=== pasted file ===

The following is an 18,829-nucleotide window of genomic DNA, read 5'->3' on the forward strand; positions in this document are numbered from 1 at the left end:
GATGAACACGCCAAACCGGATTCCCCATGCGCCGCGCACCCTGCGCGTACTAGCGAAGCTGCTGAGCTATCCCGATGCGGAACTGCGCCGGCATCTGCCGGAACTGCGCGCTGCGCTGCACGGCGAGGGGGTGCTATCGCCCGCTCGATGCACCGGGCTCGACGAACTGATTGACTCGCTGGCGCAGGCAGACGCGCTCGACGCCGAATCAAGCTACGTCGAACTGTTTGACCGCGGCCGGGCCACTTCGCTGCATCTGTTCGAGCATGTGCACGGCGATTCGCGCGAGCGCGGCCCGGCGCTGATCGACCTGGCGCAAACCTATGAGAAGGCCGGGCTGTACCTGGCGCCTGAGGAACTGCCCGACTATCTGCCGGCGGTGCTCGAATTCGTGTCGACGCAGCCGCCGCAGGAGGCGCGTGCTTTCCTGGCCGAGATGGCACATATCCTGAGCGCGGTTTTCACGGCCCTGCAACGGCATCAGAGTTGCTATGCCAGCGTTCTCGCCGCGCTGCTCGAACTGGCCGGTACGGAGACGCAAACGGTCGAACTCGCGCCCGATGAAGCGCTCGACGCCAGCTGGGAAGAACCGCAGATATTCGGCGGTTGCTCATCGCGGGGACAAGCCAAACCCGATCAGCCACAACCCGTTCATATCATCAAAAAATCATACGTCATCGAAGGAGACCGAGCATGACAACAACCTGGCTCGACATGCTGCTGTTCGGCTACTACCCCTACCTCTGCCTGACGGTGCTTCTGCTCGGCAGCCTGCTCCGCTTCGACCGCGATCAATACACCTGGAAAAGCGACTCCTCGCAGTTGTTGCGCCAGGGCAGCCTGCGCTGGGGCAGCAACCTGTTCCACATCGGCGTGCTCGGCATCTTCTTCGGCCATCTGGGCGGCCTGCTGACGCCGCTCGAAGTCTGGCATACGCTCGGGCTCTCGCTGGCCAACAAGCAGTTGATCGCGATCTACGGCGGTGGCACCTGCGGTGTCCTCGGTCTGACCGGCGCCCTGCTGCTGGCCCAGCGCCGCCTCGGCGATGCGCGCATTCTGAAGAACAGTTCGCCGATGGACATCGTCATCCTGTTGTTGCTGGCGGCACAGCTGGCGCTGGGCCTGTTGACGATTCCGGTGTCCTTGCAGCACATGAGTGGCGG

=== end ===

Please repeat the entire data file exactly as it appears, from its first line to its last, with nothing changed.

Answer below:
The following is an 18,829-nucleotide window of genomic DNA, read 5'->3' on the forward strand; positions in this document are numbered from 1 at the left end:
GATGAACACGCCAAACCGGATTCCCCATGCGCCGCGCACCCTGCGCGTACTAGCGAAGCTGCTGAGCTATCCCGATGCGGAACTGCGCCGGCATCTGCCGGAACTGCGCGCTGCGCTGCACGGCGAGGGGGTGCTATCGCCCGCTCGATGCACCGGGCTCGACGAACTGATTGACTCGCTGGCGCAGGCAGACGCGCTCGACGCCGAATCAAGCTACGTCGAACTGTTTGACCGCGGCCGGGCCACTTCGCTGCATCTGTTCGAGCATGTGCACGGCGATTCGCGCGAGCGCGGCCCGGCGCTGATCGACCTGGCGCAAACCTATGAGAAGGCCGGGCTGTACCTGGCGCCTGAGGAACTGCCCGACTATCTGCCGGCGGTGCTCGAATTCGTGTCGACGCAGCCGCCGCAGGAGGCGCGTGCTTTCCTGGCCGAGATGGCACATATCCTGAGCGCGGTTTTCACGGCCCTGCAACGGCATCAGAGTTGCTATGCCAGCGTTCTCGCCGCGCTGCTCGAACTGGCCGGTACGGAGACGCAAACGGTCGAACTCGCGCCCGATGAAGCGCTCGACGCCAGCTGGGAAGAACCGCAGATATTCGGCGGTTGCTCATCGCGGGGACAAGCCAAACCCGATCAGCCACAACCCGTTCATATCATCAAAAAATCATACGTCATCGAAGGAGACCGAGCATGACAACAACCTGGCTCGACATGCTGCTGTTCGGCTACTACCCCTACCTCTGCCTGACGGTGCTTCTGCTCGGCAGCCTGCTCCGCTTCGACCGCGATCAATACACCTGGAAAAGCGACTCCTCGCAGTTGTTGCGCCAGGGCAGCCTGCGCTGGGGCAGCAACCTGTTCCACATCGGCGTGCTCGGCATCTTCTTCGGCCATCTGGGCGGCCTGCTGACGCCGCTCGAAGTCTGGCATACGCTCGGGCTCTCGCTGGCCAACAAGCAGTTGATCGCGATCTACGGCGGTGGCACCTGCGGTGTCCTCGGTCTGACCGGCGCCCTGCTGCTGGCCCAGCGCCGCCTCGGCGATGCGCGCATTCTGAAGAACAGTTCGCCGATGGACATCGTCATCCTGTTGTTGCTGGCGGCACAGCTGGCGCTGGGCCTGTTGACGATTCCGGTGTCCTTGCAGCACATGAGTGGCGG